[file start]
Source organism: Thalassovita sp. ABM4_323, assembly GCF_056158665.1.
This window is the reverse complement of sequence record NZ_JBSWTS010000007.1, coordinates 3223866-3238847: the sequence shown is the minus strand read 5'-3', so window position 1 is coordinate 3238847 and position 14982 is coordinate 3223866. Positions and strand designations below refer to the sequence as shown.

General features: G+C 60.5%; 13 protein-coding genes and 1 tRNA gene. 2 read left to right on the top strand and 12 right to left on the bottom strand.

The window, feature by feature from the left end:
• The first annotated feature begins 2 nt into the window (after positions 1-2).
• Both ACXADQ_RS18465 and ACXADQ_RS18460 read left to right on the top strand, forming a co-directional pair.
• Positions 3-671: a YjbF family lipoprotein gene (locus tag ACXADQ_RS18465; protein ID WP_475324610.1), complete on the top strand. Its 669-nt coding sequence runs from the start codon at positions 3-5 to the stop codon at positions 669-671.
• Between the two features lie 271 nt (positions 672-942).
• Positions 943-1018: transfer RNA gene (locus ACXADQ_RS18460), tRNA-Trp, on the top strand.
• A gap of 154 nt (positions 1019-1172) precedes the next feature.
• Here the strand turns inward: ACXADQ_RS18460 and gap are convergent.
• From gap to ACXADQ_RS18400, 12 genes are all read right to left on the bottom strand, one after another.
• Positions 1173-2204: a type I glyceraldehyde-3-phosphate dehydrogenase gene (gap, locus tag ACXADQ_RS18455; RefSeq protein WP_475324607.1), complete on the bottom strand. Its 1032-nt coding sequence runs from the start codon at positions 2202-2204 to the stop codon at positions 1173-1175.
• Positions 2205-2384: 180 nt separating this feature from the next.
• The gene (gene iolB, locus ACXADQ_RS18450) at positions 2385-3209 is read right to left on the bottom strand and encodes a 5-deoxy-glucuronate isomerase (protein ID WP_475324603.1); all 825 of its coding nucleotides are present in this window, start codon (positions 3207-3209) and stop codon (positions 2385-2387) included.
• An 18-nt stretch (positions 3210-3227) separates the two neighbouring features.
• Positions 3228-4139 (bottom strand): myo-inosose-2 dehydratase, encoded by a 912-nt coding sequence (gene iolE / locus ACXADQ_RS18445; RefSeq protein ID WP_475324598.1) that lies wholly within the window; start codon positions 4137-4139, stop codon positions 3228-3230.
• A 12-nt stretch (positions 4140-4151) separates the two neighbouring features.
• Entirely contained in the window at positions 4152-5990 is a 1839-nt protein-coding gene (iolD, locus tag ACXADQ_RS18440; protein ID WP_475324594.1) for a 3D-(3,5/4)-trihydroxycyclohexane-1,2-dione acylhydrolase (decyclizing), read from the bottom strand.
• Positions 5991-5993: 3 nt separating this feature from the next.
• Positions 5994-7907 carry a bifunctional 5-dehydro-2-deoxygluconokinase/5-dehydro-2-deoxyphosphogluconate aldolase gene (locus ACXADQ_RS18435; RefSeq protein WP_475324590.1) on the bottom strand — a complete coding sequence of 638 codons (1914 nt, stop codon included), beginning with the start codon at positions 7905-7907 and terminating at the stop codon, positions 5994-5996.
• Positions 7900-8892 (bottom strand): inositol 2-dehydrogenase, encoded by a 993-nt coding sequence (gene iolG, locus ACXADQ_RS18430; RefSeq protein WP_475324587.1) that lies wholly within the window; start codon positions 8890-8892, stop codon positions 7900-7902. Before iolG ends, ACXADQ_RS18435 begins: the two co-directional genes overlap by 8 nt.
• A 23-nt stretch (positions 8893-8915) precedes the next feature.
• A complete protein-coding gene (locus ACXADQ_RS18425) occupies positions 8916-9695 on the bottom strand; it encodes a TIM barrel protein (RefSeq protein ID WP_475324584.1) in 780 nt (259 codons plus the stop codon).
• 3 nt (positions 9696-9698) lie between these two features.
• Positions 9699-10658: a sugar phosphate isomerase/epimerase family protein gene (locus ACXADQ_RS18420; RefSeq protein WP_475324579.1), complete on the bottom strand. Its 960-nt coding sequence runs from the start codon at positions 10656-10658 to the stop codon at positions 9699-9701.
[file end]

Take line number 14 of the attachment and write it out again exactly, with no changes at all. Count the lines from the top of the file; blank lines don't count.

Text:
• Positions 2205-2384: 180 nt separating this feature from the next.